PEDAL-POWER: At speed in the Rose-Hulman racer. (Courtesy of Rose-Hulman Institute of Technology)
Considering all the angst we have about motorized transportation, wouldn’t it be nice if we could move out — even attain respectable rates of speed — in zero-emission human-powered vehicles? That’s the premise of the Human-Powered Vehicle Challenge, which takes place at the Indianapolis Motor Speedway this weekend, April 29 to May 1.
The goal, since the founding in 1986, has been to “design and build aerodynamic, highly engineered vehicles that can be used for everyday activities — from commuting to and from work, to going to the grocery store.” There are several classes, for single or multiple riders, and a utility division. There are competitions for design, sprints and endurance, and it's grown so big that there are now both East and West Coast events.
Feet are human-powered vehicles, I guess, but what we’re talking about here is mostly recumbent bicycles, enclosed with lightweight “fairings” to make them more aerodynamic. In one of those, the great Canadian racer Sam Whittingham set a world record of, get this, 82.8 mph, at an annual hairy-chest event called the World Human-Powered Speed Challenge in Battle Mountain, Mont. Here’s what that record run looked like on video. Note the absence of cheering crowds:
The event this weekend, sponsored by the American Society of Mechanical Engineers (ASME), is for student engineering teams, but the Montana contest is for everybody, and put on by the International Human-Powered Vehicle Association.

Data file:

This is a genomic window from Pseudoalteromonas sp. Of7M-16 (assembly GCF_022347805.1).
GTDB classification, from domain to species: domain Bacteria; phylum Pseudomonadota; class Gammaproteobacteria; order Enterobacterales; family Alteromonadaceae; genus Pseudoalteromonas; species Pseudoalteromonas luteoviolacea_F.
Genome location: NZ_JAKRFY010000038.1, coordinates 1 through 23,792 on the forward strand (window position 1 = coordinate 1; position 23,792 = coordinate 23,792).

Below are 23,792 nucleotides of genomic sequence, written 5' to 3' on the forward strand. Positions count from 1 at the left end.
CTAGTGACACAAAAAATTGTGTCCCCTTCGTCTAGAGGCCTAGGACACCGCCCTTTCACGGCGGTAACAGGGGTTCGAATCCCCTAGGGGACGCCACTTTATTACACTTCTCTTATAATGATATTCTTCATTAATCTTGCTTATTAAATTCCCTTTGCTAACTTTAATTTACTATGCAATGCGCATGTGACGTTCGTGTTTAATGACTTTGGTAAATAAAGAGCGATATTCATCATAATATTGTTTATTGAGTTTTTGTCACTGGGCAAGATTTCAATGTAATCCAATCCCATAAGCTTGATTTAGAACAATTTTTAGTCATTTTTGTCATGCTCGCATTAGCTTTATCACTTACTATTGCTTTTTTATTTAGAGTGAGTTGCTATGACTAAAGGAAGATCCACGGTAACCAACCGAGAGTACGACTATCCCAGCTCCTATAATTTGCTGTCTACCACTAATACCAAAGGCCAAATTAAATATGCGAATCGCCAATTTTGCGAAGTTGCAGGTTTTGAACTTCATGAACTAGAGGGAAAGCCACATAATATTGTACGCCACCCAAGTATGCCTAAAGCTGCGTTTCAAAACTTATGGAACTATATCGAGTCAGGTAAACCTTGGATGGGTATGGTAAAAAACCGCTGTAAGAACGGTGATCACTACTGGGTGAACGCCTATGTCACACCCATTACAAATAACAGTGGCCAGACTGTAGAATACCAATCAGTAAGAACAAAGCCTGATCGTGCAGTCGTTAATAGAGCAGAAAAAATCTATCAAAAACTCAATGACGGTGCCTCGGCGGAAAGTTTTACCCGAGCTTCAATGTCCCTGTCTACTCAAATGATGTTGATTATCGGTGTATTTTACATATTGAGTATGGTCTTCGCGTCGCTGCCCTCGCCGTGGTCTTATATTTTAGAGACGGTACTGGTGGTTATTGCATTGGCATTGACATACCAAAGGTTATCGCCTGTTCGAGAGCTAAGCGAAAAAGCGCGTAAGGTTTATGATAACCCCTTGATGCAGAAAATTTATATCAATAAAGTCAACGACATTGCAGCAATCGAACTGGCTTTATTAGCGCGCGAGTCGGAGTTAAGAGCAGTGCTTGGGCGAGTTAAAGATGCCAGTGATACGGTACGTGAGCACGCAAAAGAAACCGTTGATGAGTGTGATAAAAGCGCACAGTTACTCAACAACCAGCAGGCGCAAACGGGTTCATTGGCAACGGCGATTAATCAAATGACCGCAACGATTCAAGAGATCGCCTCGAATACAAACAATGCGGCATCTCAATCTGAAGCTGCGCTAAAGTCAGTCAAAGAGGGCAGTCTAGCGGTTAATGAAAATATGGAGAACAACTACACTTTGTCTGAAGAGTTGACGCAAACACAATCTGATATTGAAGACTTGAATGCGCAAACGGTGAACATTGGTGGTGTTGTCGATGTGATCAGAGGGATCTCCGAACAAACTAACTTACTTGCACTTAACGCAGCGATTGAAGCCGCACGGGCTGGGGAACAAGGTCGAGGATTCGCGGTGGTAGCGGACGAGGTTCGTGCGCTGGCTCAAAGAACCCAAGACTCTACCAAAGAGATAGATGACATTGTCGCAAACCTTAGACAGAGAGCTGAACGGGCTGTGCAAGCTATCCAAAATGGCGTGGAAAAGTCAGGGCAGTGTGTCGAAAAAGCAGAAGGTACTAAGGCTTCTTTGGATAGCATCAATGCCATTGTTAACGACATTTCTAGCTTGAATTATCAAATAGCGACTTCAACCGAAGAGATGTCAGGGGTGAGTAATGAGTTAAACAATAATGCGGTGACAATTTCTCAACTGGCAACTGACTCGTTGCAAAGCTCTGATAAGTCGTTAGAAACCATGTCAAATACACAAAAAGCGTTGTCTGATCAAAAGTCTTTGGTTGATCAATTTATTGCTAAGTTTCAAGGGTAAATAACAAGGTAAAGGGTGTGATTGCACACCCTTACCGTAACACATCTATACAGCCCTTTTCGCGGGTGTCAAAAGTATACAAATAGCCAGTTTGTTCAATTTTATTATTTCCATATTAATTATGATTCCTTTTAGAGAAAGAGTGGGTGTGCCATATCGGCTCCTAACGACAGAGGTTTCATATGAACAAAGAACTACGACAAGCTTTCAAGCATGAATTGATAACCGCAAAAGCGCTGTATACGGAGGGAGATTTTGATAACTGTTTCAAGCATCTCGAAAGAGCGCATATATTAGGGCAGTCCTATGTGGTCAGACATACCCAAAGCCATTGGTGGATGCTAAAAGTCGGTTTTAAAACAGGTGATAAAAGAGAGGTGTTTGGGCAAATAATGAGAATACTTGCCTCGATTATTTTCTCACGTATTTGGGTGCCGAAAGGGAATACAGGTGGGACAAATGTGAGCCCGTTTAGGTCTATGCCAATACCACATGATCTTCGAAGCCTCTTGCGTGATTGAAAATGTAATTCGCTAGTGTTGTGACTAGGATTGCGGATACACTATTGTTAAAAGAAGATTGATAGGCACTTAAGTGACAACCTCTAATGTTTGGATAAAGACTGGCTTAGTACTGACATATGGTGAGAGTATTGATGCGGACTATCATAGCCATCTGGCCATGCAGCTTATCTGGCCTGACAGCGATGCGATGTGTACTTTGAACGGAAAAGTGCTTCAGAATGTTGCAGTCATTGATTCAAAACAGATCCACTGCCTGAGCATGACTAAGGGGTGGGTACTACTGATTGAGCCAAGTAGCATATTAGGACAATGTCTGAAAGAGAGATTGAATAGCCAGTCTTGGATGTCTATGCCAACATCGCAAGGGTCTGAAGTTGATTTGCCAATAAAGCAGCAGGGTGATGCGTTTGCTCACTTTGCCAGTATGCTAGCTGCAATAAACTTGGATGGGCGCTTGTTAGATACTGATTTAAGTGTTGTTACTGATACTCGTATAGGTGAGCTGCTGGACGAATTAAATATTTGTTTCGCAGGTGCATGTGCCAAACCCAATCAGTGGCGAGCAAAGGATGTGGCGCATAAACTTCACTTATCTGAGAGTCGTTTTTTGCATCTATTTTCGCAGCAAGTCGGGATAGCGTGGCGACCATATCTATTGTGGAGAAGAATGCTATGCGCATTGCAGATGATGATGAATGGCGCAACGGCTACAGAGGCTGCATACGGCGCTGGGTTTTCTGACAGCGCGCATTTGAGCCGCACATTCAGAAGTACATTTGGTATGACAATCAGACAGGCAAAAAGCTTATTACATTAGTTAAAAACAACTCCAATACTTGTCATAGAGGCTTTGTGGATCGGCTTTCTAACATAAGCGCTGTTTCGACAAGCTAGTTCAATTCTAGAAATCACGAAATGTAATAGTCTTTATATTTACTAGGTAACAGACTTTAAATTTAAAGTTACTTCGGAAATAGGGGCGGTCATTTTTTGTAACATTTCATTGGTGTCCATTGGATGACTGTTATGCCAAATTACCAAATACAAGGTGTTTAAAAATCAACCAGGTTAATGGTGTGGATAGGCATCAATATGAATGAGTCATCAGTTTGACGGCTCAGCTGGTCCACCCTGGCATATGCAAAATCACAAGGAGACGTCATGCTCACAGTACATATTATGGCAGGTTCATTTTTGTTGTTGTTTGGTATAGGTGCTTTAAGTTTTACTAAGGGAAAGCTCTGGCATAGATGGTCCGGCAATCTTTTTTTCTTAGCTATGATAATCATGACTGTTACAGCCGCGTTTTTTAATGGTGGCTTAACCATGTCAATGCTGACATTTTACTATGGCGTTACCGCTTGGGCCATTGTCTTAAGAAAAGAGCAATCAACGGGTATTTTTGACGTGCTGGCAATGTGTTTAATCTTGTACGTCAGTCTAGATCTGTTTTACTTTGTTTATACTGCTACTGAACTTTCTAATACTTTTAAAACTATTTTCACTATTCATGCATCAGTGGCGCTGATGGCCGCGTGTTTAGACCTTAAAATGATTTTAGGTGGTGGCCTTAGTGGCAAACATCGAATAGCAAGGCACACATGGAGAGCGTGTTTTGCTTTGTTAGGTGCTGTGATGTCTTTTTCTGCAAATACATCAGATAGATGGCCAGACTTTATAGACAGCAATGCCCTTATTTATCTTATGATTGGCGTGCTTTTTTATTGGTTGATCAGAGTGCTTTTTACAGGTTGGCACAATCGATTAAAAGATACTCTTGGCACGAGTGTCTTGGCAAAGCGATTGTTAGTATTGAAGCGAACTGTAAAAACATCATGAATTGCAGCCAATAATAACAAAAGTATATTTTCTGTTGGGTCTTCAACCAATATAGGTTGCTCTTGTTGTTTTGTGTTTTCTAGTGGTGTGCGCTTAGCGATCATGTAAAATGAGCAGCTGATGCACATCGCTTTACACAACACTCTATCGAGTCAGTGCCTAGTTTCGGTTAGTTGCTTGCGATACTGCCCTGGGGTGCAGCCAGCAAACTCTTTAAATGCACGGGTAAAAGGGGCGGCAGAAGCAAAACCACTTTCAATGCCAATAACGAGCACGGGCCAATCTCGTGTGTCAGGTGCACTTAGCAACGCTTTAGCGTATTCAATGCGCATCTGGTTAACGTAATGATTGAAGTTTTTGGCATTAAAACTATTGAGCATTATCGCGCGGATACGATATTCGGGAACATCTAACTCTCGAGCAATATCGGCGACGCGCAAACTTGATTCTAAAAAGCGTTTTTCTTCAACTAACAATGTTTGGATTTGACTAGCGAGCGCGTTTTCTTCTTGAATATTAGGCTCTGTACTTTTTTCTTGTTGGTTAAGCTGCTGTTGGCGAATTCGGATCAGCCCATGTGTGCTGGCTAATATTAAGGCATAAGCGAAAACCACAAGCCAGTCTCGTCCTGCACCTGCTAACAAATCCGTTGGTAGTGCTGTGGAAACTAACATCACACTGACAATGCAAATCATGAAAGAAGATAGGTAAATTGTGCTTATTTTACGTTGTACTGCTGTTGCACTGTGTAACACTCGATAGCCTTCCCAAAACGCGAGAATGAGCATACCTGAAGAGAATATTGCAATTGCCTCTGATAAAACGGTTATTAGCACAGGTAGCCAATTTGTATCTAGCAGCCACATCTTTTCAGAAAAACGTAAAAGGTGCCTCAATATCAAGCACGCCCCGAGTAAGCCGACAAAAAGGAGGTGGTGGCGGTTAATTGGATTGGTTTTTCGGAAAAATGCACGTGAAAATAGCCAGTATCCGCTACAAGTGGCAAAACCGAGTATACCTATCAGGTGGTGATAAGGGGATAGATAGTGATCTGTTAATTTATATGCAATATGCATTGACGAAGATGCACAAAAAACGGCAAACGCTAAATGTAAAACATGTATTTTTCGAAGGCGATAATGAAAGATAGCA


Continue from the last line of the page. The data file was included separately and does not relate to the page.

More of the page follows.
The team to beat this weekend is from Rose-Hulman Institute of Technology in Terre Haute, Ind. They are three-time national champs, and last year won the unrestricted class at an impressive 46 miles an hour with an ultra-light bike with a carbon fiber and Kevlar fairing. Not impressed by the 46 mph? Can you ride that fast?
Andrew Bomar is a veteran competitor and Rose-Hulman’s team president. He told me the team (which has to have at least one female member) builds its bikes from scratch, taking the whole academic year to get it just right. It makes most parts, but buys wheels, brakes and shifters. “There’s a lot of tooling, sanding and sculpting,” he told me. Some teams spend just $2,000, but others go as high as $15,000.
There are always innovative designs, including a hand-powered vehicle designed for quadriplegics from the University of Wisconsin-Madison, and a pedal car from Philadelphia’s Drexel that originally had electric assist (both 2009). This year, competitive teams include those from Missouri University of Science and Technology, Cal Polytechnic, the University of Toronto and from much further away — Colombia, Canada, India and Venezuela.
The long-distance competitions cover up to 70 miles, which faculty advisor Michael Moorhead explained to me is a good reason to make the bike recumbent — it’s more comfortable that way. It also helps to have the bike closer to the ground, for better aerodynamics.
Bomar told me he might want to work on electric cars when he graduates, and has an internship doing just that this summer at leading parts supplier Delphi. He’s an avid cyclist, though, and he rides his bike to school every day.
In many ways, these are the best and brightest among America’s youthful engineers, and their work complements the green-themed EcoCar Challenge, which I saw unfold in Arizona last year. Those kids took part in a three-year effort to transform Saturn Vue SUVs into hybrid and hydrogen paragons, fueled by caffeine and junk food. And when they graduated, a lot of them were snapped up by major automaker EV skunkworks. The bike guys are just as good.
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